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Unlimited Detail Technology?

category: offtopic [glöplog]
/uncovers nose
added on the 2011-08-01 15:07:04 by xernobyl xernobyl
gloom: Actually, he states in that video that it's currently running in software. So the GPU shouldn't matter, but it's probably pretty CPU intense. And that's something I doubt most game-devs are too psyched about ;)
added on the 2011-08-01 15:18:57 by kusma kusma
He says running at 20fps in software, but no resolution or any hardware detail. He also says hardware versions are being worked on. CUDA / OpenCL perhaps?
added on the 2011-08-01 15:26:33 by xernobyl xernobyl
I can see the engine being 'possible', and if it's running 20fps now it'll probably be usably fast on the hardware available when it's actually used in a game. So I don't think that's all that much of an issue.

GPU based versions could render it faster perhaps, but how much data are you going to have to shove across that bus? And presumably if it's using really large datasets it's going to be streaming from disk too, and all without stalls?

But anyway, the people who will be interested in buying this are probably asking "OK, so I can drive a tank through that world knocking down the trees and walls in a realistic way right?" And I bet there's not a good answer for that ;)
added on the 2011-08-01 15:33:07 by psonice psonice
animation plz kthx.
added on the 2011-08-01 16:01:26 by Gargaj Gargaj
In fact, how about an uneven terrain that doesn't repeat, covered with a _large_ variety of non-axis-aligned objects :) I mean it does look kinda nice, but what we see is the voxel equivalent of the Minecraft engine. :)
added on the 2011-08-01 16:10:41 by Gargaj Gargaj
yeah, a terrain generator shouldn't take much time, and a simple tool to copy + paste those nice trees they made at random positions + rotations over an area would make a nice forrest quite easily.

Question is whether they have some big reason to not do that, or if they're simply showing some test world they made?
added on the 2011-08-01 16:15:24 by psonice psonice
the reason, i suppose, is that the partitioning engine is optimized to have static "blocks" with static alignments.
added on the 2011-08-01 16:17:05 by Gargaj Gargaj
BB Image
added on the 2011-08-01 16:18:40 by Gargaj Gargaj
I thought it looked similar to something.

If they can't evolve it from what it currently is, that's all it will be good for. But really, who wants an even MORE power hungry Minecraft? XD
What, you're saying minecraft with crysis style graphics + requirements is a bad thing? :D That is a comedy comparison though. I really hope for them that's just a silly limitation of their map tools, and not a problem with the engine itself. Because that would suck horrendously.
added on the 2011-08-01 16:31:42 by psonice psonice
I can't see how it cannot be a limitation of the engine. Lets say, for a moment, that it is possible to render, in full framerate, an atom level voxelized world. How will your resources look like? You have two options:

1) Go for a complex world where objects are complex (each designed, rotated and placed at random places, just like the real world).

2) Go for a world that has patterns - there are multiple "rocks" but they all look the same, or come from a finite set of options.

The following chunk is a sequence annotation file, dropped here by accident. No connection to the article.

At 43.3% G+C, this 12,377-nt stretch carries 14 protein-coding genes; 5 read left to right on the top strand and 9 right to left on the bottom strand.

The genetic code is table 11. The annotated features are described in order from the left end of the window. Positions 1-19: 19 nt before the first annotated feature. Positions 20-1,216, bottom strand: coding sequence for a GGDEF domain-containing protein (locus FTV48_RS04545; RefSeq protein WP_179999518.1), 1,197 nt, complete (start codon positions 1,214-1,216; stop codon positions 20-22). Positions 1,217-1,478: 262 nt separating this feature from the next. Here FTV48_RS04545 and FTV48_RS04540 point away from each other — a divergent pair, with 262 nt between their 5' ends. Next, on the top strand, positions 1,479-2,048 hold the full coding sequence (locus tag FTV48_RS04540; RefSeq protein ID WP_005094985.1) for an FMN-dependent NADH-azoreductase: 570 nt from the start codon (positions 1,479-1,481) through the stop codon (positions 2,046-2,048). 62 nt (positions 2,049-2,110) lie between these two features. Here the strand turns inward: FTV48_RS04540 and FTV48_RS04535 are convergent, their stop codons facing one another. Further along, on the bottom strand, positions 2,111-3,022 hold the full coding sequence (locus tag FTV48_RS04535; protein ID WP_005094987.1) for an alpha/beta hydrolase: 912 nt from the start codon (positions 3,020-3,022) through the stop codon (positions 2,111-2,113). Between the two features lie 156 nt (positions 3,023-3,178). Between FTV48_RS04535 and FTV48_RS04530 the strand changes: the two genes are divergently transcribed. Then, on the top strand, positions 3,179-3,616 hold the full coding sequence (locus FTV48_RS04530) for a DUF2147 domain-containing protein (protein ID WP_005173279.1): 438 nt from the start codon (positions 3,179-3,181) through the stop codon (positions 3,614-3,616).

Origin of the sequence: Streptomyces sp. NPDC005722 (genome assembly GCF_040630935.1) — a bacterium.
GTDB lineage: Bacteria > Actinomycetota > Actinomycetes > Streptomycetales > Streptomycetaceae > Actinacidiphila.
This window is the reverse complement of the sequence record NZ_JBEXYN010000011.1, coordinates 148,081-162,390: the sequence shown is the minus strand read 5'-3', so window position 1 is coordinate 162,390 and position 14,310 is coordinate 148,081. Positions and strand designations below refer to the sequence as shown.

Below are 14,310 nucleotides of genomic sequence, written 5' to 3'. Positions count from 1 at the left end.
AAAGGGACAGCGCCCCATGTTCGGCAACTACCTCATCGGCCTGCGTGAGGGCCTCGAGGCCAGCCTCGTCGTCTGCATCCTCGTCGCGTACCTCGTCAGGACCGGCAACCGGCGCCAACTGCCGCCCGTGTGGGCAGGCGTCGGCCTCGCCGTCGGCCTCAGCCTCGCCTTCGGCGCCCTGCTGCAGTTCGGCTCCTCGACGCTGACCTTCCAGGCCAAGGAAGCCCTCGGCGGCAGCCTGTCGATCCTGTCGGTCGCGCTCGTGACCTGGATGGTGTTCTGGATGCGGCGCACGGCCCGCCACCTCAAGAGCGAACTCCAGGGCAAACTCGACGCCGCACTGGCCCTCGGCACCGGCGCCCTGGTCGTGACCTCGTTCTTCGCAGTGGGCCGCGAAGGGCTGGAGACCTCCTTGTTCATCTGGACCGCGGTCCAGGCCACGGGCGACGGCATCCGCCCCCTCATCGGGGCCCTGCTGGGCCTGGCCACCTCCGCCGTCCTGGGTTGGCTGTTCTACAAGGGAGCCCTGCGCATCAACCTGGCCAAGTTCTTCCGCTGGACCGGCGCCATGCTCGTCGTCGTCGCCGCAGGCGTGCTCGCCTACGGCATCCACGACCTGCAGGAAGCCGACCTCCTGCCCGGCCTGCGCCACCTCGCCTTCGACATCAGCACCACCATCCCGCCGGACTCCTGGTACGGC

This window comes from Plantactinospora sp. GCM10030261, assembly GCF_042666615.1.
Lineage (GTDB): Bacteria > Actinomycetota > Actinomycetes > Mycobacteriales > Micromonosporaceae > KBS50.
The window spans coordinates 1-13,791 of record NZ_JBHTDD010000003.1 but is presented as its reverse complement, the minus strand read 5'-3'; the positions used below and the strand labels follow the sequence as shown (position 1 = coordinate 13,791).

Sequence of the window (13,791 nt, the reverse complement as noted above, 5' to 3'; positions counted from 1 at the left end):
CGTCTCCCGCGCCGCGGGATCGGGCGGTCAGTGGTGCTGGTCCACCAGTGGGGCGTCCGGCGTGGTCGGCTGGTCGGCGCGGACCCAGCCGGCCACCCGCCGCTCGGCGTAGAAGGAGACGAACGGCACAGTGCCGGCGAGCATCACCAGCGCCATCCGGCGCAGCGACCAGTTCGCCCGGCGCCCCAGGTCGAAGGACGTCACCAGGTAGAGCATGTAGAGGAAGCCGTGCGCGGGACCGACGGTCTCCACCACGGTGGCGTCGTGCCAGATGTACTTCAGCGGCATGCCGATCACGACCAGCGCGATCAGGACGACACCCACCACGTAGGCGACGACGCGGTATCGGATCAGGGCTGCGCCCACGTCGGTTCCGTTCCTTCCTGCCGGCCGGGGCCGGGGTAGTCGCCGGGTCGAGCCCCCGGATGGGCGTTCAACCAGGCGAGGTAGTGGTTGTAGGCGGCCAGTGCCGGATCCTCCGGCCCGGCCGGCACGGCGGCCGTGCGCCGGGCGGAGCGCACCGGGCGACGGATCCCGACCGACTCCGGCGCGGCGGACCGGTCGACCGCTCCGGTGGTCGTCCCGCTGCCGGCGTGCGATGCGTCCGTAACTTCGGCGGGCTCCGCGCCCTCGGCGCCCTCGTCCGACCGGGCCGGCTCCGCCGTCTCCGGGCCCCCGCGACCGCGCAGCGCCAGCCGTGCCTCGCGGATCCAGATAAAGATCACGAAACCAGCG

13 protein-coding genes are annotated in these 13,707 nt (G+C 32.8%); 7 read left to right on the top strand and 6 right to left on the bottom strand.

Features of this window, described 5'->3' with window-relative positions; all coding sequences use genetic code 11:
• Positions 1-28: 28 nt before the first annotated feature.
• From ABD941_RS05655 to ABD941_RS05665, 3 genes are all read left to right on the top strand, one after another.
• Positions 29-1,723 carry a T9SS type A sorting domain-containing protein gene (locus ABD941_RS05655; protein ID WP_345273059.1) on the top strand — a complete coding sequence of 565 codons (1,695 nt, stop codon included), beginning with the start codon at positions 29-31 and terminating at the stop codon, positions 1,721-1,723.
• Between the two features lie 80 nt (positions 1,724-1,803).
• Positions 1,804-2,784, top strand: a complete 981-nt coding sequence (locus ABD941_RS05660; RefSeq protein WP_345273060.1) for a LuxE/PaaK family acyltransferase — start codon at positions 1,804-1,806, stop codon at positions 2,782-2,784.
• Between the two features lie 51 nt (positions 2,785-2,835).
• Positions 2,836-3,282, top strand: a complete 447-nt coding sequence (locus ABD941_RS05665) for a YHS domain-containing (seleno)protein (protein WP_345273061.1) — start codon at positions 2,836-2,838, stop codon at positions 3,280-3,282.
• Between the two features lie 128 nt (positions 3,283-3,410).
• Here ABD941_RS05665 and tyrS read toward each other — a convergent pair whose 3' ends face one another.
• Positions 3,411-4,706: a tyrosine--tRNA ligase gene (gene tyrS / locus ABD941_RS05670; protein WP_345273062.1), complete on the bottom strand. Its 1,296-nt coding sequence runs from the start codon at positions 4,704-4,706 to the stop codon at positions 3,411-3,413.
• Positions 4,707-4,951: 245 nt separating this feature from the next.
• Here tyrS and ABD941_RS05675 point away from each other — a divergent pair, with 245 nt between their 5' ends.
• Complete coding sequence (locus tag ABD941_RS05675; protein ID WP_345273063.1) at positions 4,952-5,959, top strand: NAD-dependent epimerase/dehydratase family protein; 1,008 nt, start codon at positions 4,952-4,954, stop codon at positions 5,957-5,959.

It would be good for 1) to work, but wouldn't you need an infinite amount of memory to process all that?
added on the 2011-08-01 16:40:41 by Navis Navis
Only if the world is infinite.
added on the 2011-08-01 16:48:25 by pommak pommak
well, anything in the "billions" (let alone trillions) is still infinity for common computers.
added on the 2011-08-01 16:50:27 by Navis Navis
"billions" = a few GB, or a DVD or two. Pretty standard dataset for a modern game, no? And the CPU doesn't have to deal with all of that at once, it's presumably keeping the near-by data at full res in memory plus lower detail data for more distant points. So it might only be storing 10% or less of the full data say.

Plus it's probably using something along the line of a detail texture - you make the world quite low res (big blocky terrain like in the video) and then have detailed geometry to actually build the block (so when you get close you can see the blades of grass). So the actual world map might only be 1024x1024, perfectly manageable.
added on the 2011-08-01 17:04:43 by psonice psonice
yes, only they're talking about a billion (or more) per square meter or something. If there is some sort of LODing then it is a whole different story yet again. I don't know, the figures just don't add up if we go full blown "infinite". It works with repeated, aligned objects, sure. But that's not reality.
added on the 2011-08-01 17:10:14 by Navis Navis
Who needs animated geometry when you can have Unlimited Detail?
psonice: streaming sure isnt that efficient.. :)
added on the 2011-08-01 17:28:39 by smash smash
"well we're not finished yet"
added on the 2011-08-01 17:52:06 by numtek numtek
I bring unlimited punches to his face anytime! Don't even need polygons!
added on the 2011-08-01 17:57:42 by maytz maytz
Even if his work should not make specialized graphics processors dispensable, it, nonetheless appears as unrelated to much of what is conventional and, moreover, gives satisfactory results. That's an argument in favor of alienating one's self and `working in a vacuum', as Mr. Dell puts it. Also, cf. http://www.pnas.org/content/early/2011/05/10/1008636108.full.pdf
added on the 2011-08-01 18:24:05 by Kais Kais
I want a ST port !
added on the 2011-08-01 19:40:36 by tobé tobé
they are the ultimate trolls of the industry :)
.. i didn't care to read all - but it seems they got funded??
if it's all true, this is no less than a major leap in gfx industry. it figures, they come from Australia.


get it? leap? kangaroos? Australia?? ahahah
added on the 2011-08-01 21:16:58 by jeenio jeenio


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